Present Moment Awareness Seminar Not As Good As Last Year

Watching the clock at a boring transformational workshop can make the present moment last forever. Photo credit: Ross Berteig

Present Moment Seminar Review

If you were fortunate enough to attend Phillip Lowenbrau’s workshop last year, or during any 2004 to 2009 Santa Fe visit, you were at the right place, at the right time. But if you attended this year’s Present Moment seminar, you were certainly at the wrong place, staring at the clock the whole time.

A Present Moment Speaker of the Past?

Phillip is clearly talented, and I am not writing him out of the picture. The main problem is that his current seminar on Present Moment appreciation isn’t as engaging or as memorable as his Present Moment discourses from the past.  However, this is not to say that Phillip can’t rebound with strong Present Moment inspiration in the future.

Each year, as the big seminar approaches, I can hardly stay focused in my daily life. My mind continuously wanders to what new things Phillip may say about the Present Moment. He used to always come up with great gimmicks to discuss the eternal now. He’d say things like, “Don’t resent the present,” and, “Don’t suture the future.”

But this year, I was truly disappointed, it seemed like he was just recycling old notes from his glory years. His new catch phrase was too forced, “Resent the suture.” What? I’m already not looking forward to next year’s Present Moment agenda.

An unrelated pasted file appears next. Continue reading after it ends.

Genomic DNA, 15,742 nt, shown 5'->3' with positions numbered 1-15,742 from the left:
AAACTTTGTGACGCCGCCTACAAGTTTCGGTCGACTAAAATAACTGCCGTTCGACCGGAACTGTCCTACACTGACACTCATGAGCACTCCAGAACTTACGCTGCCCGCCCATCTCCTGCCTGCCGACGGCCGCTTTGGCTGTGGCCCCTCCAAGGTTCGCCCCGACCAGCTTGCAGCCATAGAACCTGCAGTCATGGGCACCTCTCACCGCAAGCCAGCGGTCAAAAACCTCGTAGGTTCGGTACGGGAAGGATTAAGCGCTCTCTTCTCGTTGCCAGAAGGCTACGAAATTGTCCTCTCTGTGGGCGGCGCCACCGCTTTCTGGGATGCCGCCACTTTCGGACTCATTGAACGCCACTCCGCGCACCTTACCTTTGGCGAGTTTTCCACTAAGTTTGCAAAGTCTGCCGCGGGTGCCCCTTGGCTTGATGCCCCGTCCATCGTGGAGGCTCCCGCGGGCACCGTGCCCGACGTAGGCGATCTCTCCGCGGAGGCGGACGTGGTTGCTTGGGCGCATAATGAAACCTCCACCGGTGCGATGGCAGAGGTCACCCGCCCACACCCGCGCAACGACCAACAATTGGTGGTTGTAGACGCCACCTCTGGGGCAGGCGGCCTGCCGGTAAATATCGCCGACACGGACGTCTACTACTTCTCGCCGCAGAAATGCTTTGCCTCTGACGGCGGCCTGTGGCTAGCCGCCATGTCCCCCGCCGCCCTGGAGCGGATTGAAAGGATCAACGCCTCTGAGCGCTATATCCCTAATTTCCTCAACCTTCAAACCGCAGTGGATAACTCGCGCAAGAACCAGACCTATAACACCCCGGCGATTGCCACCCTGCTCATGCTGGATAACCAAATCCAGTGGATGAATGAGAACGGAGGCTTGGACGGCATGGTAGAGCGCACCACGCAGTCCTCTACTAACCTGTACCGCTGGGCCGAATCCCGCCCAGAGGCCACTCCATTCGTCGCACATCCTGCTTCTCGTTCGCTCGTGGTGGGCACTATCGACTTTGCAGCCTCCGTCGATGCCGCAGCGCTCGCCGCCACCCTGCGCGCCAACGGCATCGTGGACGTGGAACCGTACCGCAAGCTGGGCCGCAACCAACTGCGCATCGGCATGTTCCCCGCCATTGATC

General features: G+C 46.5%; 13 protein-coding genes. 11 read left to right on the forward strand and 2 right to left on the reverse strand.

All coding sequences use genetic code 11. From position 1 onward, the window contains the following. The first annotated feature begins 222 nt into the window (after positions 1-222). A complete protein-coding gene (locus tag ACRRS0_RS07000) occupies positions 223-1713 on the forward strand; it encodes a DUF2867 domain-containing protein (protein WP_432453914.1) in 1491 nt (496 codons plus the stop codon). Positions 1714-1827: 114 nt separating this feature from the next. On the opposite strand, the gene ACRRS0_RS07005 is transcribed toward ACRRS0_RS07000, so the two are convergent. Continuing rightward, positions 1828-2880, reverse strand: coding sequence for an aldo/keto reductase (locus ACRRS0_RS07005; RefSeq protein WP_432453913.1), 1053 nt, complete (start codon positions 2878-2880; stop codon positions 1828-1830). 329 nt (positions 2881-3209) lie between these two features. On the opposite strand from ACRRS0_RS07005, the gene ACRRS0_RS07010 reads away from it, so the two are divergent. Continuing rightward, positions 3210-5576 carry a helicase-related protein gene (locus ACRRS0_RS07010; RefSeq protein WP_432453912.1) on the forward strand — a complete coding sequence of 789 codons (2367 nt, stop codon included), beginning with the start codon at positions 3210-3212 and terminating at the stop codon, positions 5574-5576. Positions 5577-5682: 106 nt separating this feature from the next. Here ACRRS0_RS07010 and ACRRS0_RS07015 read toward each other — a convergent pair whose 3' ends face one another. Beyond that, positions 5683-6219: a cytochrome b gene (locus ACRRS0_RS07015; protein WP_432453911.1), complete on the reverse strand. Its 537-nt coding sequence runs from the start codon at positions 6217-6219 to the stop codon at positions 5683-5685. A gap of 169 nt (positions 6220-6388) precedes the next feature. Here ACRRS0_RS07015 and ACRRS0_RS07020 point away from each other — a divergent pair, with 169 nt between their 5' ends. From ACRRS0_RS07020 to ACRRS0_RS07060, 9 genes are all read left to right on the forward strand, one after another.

Autopilot Mindfulness

While Phillip was trying to mystify us about the Present Moment he was clearly going on autopilot. He looked bored, as though he had delivered this speech one hundred too many times this year. He was even using examples of “current events”, but they were all from like four years ago. Hurricane Patricia?

I have a remarkable ability to stay focused in the Now. It is a magical realm of happiness. However, I have no misgivings about being a clock-watcher at a Present Moment Seminar. Especially if the presenter, Mr. Lowenbrau is also looking at his watch every time someone asks a question.

Referential Teaching

The attendees themselves were down to 15 from the previous year’s 45 students. When Phillip realized that seven of those 15 were return students, he stopped explaining his philosophies altogether. He would get to a point and then say, “Remember when I talked in 2008 about The Preconditioned State? Ok, good, well that applies as the moral to the last story also”.

Sometimes he’d bring up concepts, but instead of elaborating he’d say, “I plan on explaining more at length next year.” Okay, Phillip, I plan on finishing this review next year as well.

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